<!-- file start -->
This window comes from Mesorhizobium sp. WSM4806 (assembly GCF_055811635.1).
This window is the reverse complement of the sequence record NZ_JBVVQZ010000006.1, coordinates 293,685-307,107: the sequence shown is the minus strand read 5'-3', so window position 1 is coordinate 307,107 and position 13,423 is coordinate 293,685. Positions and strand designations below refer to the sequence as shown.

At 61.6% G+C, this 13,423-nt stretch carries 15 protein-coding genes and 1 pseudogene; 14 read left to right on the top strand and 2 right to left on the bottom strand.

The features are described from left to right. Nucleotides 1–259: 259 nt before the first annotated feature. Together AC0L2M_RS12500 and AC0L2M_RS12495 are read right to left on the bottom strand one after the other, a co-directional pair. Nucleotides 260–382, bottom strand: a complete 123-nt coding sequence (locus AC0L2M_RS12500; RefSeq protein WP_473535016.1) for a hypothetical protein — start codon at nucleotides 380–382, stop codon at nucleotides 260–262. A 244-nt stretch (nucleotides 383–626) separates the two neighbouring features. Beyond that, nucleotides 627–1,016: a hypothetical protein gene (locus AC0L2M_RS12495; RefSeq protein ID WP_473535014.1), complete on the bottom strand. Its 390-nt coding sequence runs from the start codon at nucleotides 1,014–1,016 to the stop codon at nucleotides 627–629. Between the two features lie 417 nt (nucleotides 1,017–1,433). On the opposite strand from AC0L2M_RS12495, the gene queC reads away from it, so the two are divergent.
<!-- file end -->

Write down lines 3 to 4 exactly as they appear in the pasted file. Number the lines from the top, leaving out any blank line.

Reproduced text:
At 61.6% G+C, this 13,423-nt stretch carries 15 protein-coding genes and 1 pseudogene; 14 read left to right on the top strand and 2 right to left on the bottom strand.

The features are described from left to right. Nucleotides 1–259: 259 nt before the first annotated feature. Together AC0L2M_RS12500 and AC0L2M_RS12495 are read right to left on the bottom strand one after the other, a co-directional pair. Nucleotides 260–382, bottom strand: a complete 123-nt coding sequence (locus AC0L2M_RS12500; RefSeq protein WP_473535016.1) for a hypothetical protein — start codon at nucleotides 380–382, stop codon at nucleotides 260–262. A 244-nt stretch (nucleotides 383–626) separates the two neighbouring features. Beyond that, nucleotides 627–1,016: a hypothetical protein gene (locus AC0L2M_RS12495; RefSeq protein ID WP_473535014.1), complete on the bottom strand. Its 390-nt coding sequence runs from the start codon at nucleotides 1,014–1,016 to the stop codon at nucleotides 627–629. Between the two features lie 417 nt (nucleotides 1,017–1,433). On the opposite strand from AC0L2M_RS12495, the gene queC reads away from it, so the two are divergent.